By: Hannah Davis-Shatinsky
It goes without saying that we are looking for information on your resume that demonstrates that you have to ability to use the tools and perform the tasks associated with the job at hand. What I wanted to know is what, in general, is something that every candidate, regardless of field or experience level, absolutely has to have. Each job requirement that we work on is unique in its own way, and so is each Recruiter and Account Manager. However, when it comes to things that we look for in every requirement that we work on, we seemed to all agree on a few things.
- An error-free resume.
This one seems like a no-brainer to most people. If you’re serious about a job you’re applying for online, chances are, you’re not going to submit a resume you have spent 5 minutes writing and no time proof-reading. You’d be surprised at how many people submit resumes to us via CareerBuilder, Monster or our website that have spelling and grammatical errors.
One thing that can help you avoid submitting something that is less than excellent is having a friend or family member read it for you. Sometimes you read through something so many times that you begin to miss errors that may seem obvious to a fresh pair of eyes.
You might be asking yourself “why would a recruiter be looking for the dates I worked at Company X?” The answer is simple; recruiters are going to immediately wonder why you didn’t include the dates. Did you only work there for two weeks? Did you work there 4 years ago and haven’t worked since? If one of those statements is true, you’re better off listing the dates and then explaining the circumstances to the Recruiter when he or she asks.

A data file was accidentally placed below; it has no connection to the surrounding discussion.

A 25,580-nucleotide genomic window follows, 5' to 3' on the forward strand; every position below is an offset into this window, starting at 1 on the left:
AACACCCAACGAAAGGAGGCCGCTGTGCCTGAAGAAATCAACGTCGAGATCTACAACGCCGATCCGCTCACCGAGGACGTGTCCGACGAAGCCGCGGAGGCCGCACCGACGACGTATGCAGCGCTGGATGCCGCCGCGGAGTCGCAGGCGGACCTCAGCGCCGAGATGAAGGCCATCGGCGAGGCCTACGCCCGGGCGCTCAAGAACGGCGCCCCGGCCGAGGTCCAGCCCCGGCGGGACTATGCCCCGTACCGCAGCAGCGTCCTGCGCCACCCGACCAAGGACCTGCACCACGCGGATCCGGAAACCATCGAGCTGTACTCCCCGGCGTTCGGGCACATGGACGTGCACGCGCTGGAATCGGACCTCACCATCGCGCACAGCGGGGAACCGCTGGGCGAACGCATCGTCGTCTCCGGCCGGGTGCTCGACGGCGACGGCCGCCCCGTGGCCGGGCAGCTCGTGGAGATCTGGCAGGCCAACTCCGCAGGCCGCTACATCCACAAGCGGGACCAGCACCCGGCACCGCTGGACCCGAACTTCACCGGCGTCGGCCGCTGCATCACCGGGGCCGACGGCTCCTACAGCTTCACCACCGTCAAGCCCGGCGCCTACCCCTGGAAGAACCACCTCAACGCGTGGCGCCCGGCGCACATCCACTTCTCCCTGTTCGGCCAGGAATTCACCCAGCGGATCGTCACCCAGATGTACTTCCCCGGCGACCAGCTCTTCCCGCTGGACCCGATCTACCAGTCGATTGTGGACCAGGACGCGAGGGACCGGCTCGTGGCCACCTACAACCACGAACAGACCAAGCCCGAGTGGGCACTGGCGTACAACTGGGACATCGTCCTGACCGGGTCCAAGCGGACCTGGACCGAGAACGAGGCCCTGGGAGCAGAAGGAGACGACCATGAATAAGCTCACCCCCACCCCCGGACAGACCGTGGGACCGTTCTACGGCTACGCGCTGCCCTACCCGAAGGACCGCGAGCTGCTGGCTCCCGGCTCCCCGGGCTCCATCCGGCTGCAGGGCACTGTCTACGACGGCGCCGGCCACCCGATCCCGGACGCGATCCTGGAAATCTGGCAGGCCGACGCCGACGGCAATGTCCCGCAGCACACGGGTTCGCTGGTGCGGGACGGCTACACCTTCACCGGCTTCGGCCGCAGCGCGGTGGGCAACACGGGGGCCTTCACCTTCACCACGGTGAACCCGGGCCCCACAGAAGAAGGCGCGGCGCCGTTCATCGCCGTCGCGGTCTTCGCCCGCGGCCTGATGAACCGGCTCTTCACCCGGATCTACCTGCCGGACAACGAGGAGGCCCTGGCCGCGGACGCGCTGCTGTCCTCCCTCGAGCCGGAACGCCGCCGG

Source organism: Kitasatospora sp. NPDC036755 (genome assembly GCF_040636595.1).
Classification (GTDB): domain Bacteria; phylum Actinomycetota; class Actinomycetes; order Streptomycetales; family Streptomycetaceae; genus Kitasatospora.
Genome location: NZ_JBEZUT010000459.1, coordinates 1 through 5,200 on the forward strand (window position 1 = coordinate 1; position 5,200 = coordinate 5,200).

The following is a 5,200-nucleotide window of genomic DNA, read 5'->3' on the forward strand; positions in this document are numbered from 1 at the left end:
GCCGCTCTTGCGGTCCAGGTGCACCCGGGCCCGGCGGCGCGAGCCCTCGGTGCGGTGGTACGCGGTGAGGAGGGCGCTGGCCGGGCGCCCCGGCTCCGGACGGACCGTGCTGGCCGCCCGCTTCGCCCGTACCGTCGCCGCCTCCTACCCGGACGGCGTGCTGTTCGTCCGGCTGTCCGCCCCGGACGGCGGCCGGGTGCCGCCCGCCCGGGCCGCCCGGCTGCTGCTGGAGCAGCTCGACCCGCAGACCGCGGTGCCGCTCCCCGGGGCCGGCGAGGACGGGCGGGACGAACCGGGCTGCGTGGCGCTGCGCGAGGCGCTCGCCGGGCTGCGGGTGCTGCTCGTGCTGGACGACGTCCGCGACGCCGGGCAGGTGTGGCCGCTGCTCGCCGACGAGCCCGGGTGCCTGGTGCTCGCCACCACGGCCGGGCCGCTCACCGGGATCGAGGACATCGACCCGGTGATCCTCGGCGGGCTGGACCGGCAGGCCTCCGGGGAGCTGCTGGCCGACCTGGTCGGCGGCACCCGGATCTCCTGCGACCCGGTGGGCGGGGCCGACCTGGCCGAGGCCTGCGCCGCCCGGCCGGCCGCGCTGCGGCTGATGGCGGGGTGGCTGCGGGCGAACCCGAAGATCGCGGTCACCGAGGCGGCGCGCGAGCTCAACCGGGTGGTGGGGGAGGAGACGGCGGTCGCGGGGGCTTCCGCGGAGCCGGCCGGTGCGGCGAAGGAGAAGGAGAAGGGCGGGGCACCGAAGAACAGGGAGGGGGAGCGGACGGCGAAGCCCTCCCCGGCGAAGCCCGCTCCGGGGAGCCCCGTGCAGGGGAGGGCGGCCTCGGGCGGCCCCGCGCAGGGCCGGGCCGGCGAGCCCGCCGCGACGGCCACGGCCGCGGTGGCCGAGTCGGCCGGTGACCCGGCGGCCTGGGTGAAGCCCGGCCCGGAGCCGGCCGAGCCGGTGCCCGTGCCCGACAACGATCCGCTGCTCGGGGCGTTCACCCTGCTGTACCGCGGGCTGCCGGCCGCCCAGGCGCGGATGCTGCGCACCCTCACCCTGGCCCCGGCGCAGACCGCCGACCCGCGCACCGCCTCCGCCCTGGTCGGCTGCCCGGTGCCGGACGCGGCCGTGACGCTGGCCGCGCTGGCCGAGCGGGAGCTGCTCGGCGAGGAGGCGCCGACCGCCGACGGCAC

- “And what exactly did you do at Company Y?”
My desk is right next to an experienced IT Recruiter, and I hear him ask this question probably 10 times a day. What he doesn’t want to hear is “I helped developed apps”. What he does want to hear is an explanation of what you did with specific examples, references to projects you completed, and ways that your contributions were invaluable to the process. Now, he is a nice guy, but I guarantee he isn’t asking you these questions because he’s really trying to get to know you as a pal. The Recruiter wants to know how the answers to these questions relate back to the job he is recruiting for so he can provide you with the best possible service and matching you with the best career opportunity for your background. Help the recruiter help you—read the job description and figure out what it is that you’ve done that will help you get a job doing what you want to do.
One thing that almost every Recruiter and Account Manager who gave me their input on this topic mentioned was that they want to see growth in a person’s resume. Did you start in marketing, jump to hospitality, dabble in paralegal and then decide to enter the IT field? If so, don’t be discouraged, but also realize that we are looking for everything on your resume to be a rung on the ladder to the next step in your career. If you started at an IT internship ten years ago and have moved up into higher and higher positions, than you’re probably looking pretty good to us on paper.
If you have jumped around a lot, don’t worry. Try to showcase your different experiences on your resume in a way that builds up into something greater. If you learned something in your waitressing job that got you the paralegal job that then suddenly made you realize you wanted to go into IT, try to highlight that on your resume and then be sure to mention it to the Recruiter or Account Manager when he or she calls to talk to you.